Winter will not officially arrive until next week, but don’t tell anyone who is living in the storm front parallel to the shores of Lake Huron.
Blizzard-like conditions exist with motorists being stranded in their vehicles on Highway 402 for hours, many overnight. The situation is so serious that a military operation is in place, with helicopters rescuing many from their frozen vehicles.
Still more snow & wind is in the forecast!!!!
The ferocity of this storm is indeed of Titanic proportions, it seems. That has started me thinking about the ship, itself, and the recent exhibition of artifacts that I saw at the local Museum.
What comes to mind when you hear that name? Answers will vary but most will be familiar with Titanic as the name of a great ship that sank in the last century. Possibly you will know that it sank in the north Atlantic, not too far from Newfoundland shores in April of 1912.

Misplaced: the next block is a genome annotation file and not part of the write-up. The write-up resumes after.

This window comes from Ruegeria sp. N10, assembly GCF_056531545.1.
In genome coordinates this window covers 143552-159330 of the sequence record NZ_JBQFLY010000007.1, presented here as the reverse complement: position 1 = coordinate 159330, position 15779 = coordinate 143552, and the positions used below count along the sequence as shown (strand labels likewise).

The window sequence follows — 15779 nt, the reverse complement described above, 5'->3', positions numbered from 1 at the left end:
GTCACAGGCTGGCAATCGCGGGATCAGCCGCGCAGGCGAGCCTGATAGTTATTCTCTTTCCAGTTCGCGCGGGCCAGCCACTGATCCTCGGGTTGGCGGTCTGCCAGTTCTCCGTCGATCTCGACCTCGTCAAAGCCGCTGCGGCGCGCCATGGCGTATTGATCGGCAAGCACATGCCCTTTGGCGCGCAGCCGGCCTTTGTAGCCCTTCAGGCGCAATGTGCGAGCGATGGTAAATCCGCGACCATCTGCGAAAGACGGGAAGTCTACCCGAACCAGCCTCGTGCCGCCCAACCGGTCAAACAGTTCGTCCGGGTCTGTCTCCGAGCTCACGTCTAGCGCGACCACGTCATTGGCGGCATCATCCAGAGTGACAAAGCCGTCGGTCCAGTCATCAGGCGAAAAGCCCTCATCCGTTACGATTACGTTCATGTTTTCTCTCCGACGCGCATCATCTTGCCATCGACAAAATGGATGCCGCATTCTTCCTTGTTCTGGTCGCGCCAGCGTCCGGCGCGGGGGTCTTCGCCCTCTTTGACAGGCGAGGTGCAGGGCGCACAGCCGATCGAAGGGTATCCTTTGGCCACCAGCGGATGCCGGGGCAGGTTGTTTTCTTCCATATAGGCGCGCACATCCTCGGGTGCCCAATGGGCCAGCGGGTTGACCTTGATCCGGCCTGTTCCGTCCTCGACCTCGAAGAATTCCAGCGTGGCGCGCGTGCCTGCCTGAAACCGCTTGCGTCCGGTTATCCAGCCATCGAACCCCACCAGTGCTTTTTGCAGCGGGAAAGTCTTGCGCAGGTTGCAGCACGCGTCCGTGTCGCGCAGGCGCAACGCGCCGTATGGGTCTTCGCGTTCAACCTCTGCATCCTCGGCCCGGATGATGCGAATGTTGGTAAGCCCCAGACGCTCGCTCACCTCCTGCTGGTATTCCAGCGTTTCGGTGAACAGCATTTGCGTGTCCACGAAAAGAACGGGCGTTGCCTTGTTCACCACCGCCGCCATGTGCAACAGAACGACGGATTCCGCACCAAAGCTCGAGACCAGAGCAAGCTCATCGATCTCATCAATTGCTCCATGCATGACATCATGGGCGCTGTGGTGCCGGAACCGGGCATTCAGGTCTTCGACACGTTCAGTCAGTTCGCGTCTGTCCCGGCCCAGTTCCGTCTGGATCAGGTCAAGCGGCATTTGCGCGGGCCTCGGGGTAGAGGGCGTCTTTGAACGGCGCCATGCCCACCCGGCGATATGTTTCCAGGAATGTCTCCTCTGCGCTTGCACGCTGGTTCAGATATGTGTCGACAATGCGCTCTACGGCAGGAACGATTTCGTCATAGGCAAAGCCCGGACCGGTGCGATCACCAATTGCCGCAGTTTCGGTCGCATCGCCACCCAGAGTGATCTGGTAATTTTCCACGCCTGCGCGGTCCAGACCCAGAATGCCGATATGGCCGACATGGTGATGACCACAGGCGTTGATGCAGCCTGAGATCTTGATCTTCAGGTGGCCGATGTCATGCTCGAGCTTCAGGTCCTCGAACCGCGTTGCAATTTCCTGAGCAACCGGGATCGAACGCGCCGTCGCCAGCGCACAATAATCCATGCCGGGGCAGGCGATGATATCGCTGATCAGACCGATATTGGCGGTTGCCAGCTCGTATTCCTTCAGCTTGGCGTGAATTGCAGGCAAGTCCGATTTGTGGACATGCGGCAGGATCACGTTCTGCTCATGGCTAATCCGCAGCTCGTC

Like the ship, the story of its sinking was huge. Touted as “unsinkable”, sadly, its fate was to the contrary. So many lives were lost.
At the local exhibit, we were given Boarding Passes as we entered the Museum. We were reminded that society was layered at that time & that class distinction was reflected in the ship from top to bottom—first, second & third, or steerage passengers were roomed, fed and entertained accordingly.
In the James Cameron movie version, Titanic was portrayed as s “ship of dreams”; indeed, it was so for many passengers. For the majority however, it became their worst nightmare. Several years ago, my son was caught up in the movie story of the Titanic–he drew this huge chalk sketch of the ship on our driveway. My husband took a photo of this “ship of dreams’.
Today, in snow-bound areas of Ontario, several passengers on the 402 highway are being rescued by the military.
Perhaps that reminded me of the Titanic. Unfortunately, the military helicopters were not part of that era of shipping and ocean commerce. Thankfully, almost 100 years late, so many people are being rescued in this huge storm.